Martin Scorsese’s next movie stars Leonardo DiCaprio as Jordan Belfort, a very successful stockbroker in the 1990s. Yes, the entire trailer (expertly cut to the catchiest song on “Yeezus” [By far? By far]) basically screams “Goodfellas, But On Wall Street,” which is obviously a good thing because this looks pretty damn great? This looks pretty damn great.
“Man of Steel” opens in just under a month. It’s funny to think about how some of us (me, specifically) were not sure how to feel about this movie because, you know, Superman as a character is kind of dull and Zack Snyder is Zack Snyder. We (and by “we” I mean “me,” because whatever, I already wrote it, let’s just move on and never mention it again) weren’t against this movie, because it had potential, but it wasn’t atop our summer must-see list, you know? (You know.)
Now I can’t wait to see this thing. The last few trailers really won me over. The last one was great, sure, and this latest (and last) one is even better. It focuses a lot on Michael Shannon’s General Zod, the villain of the movie, which is wise because you can’t go wrong focusing on Michael Shannon playing a crazy person. And the new ad spotlights the action, which — based just on the trailers so far — looks nifty but also doesn’t seem like it will be the sole focus of the movie. (Each trailer does a great job selling different aspects of the movie. I realize I’m just complimenting the marketing here, which is odd, but the marketing has been very good!)
The point here is that “Man of Steel” looks great and I’m very excited, just in case you were wondering:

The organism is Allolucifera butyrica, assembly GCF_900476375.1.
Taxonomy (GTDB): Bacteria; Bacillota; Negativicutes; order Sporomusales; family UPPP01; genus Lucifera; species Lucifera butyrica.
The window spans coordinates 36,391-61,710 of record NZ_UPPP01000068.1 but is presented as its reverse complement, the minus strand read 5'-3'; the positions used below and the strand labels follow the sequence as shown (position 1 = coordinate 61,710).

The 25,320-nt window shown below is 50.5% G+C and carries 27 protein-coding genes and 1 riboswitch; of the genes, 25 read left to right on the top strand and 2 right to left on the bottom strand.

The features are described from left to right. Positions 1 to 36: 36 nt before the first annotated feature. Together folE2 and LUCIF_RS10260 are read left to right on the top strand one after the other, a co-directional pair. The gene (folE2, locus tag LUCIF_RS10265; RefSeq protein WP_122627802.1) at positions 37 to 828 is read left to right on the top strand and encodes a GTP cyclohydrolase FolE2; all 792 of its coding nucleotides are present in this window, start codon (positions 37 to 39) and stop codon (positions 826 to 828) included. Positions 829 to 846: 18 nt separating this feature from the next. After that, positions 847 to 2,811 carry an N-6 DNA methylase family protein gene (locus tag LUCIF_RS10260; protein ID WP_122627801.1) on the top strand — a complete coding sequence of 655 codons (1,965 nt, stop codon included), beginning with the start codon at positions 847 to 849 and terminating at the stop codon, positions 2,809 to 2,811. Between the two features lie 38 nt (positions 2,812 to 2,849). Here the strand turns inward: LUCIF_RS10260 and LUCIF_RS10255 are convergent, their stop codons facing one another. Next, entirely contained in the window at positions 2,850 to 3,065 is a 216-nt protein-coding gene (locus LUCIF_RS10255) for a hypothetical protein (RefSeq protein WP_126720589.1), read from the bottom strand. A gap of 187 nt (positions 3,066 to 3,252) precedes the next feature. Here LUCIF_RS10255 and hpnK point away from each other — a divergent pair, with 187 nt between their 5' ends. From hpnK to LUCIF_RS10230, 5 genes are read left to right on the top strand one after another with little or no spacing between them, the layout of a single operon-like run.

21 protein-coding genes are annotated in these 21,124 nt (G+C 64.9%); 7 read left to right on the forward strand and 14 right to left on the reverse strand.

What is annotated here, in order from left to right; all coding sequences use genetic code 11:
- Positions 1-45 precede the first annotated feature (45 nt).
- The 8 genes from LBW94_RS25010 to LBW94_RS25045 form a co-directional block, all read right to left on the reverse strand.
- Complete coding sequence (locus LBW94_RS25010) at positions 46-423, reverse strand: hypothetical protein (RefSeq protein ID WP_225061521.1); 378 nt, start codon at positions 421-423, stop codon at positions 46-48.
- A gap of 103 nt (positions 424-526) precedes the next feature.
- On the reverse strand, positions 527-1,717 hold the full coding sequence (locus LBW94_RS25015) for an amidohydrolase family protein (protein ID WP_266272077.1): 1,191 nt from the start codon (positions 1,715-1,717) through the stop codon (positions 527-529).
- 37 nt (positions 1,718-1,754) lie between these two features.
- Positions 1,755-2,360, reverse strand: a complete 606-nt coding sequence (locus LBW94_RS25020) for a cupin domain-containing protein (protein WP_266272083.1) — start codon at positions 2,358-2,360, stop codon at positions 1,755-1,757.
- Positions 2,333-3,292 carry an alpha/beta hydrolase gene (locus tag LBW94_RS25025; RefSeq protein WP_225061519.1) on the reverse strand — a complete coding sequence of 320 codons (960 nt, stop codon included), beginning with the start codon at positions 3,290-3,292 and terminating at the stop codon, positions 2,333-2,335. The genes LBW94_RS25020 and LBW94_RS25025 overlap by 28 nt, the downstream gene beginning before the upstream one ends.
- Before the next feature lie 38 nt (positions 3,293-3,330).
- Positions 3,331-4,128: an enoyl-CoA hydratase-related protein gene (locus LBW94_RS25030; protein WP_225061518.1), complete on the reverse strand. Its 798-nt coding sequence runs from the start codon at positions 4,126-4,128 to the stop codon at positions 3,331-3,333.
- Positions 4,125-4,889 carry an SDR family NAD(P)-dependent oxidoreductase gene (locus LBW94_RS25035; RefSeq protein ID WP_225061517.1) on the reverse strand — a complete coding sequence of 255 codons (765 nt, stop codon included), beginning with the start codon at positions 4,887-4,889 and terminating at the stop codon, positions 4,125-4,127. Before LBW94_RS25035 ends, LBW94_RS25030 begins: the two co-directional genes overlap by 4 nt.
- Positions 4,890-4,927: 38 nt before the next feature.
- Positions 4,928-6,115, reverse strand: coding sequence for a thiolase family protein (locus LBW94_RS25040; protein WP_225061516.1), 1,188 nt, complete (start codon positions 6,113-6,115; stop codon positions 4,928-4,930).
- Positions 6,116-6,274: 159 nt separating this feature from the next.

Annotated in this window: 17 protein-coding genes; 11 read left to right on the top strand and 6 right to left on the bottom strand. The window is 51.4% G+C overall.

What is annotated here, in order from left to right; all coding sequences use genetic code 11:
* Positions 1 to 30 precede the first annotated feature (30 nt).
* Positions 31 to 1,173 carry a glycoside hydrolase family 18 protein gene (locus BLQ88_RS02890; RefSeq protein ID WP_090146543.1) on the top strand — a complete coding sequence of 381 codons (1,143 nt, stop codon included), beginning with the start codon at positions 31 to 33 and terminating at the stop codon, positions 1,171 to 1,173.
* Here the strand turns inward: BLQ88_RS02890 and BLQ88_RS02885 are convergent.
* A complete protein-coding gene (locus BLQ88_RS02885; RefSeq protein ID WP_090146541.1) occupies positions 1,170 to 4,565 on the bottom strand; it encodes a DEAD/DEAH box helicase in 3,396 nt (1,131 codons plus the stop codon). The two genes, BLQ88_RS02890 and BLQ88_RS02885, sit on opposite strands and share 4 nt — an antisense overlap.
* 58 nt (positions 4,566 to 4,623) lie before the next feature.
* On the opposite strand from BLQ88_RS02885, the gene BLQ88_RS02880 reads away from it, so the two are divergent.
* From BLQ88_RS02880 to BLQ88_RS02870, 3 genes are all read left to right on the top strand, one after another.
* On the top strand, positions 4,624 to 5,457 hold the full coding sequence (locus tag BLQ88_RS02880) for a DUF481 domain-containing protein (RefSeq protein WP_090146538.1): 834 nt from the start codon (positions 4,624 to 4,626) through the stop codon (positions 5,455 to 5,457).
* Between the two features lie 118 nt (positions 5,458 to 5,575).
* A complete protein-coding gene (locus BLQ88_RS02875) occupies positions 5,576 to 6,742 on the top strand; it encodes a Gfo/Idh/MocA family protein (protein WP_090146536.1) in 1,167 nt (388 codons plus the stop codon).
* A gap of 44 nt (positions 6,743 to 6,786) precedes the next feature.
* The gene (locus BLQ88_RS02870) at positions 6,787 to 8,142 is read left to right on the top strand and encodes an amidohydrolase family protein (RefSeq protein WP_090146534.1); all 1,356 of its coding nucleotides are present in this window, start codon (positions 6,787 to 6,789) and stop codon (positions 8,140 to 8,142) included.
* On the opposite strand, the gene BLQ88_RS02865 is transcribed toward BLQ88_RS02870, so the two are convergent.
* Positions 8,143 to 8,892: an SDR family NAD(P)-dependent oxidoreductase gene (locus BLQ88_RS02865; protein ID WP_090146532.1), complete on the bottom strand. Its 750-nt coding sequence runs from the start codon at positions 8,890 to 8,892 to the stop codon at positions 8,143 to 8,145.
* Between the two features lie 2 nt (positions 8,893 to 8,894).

As I’ve written before, “Man of Steel” has potential. The initial trailers and information made it look perfectly fine, but there are some aspects (namely, Zack Snyder and Superman as a big-screen character) that have kept me from being too excited.
This trailer, which arrived on Tuesday, moves me firmly into the excited camp. It’s a really good trailer! And at the very least, it looks like they found a different way to tackle Superman. (Having Amy Adams and Michael Shannon in the cast, in addition to Christopher Nolan’s involvement, does inspire confidence.) I still feel like we have no idea how the actual movie will work if it’s a two-hour exegesis of Superman’s tortured psyche, but I am curious to see how they mix that with a superhero origin story.
Neill Blomkamp’s last film was “District 9,” a wonderful movie and probably the best sci-fi film to land over the last several years. So quite a few of us are eagerly, hungrily anticipating his follow-up, “Elysium,” which arrives this summer. We know he has assembled quite a cast — Matt Damon, Jodie Foster, Sharlto Copley, William Fichtner and Diego Luna, among others — but today we got our first look at the movie: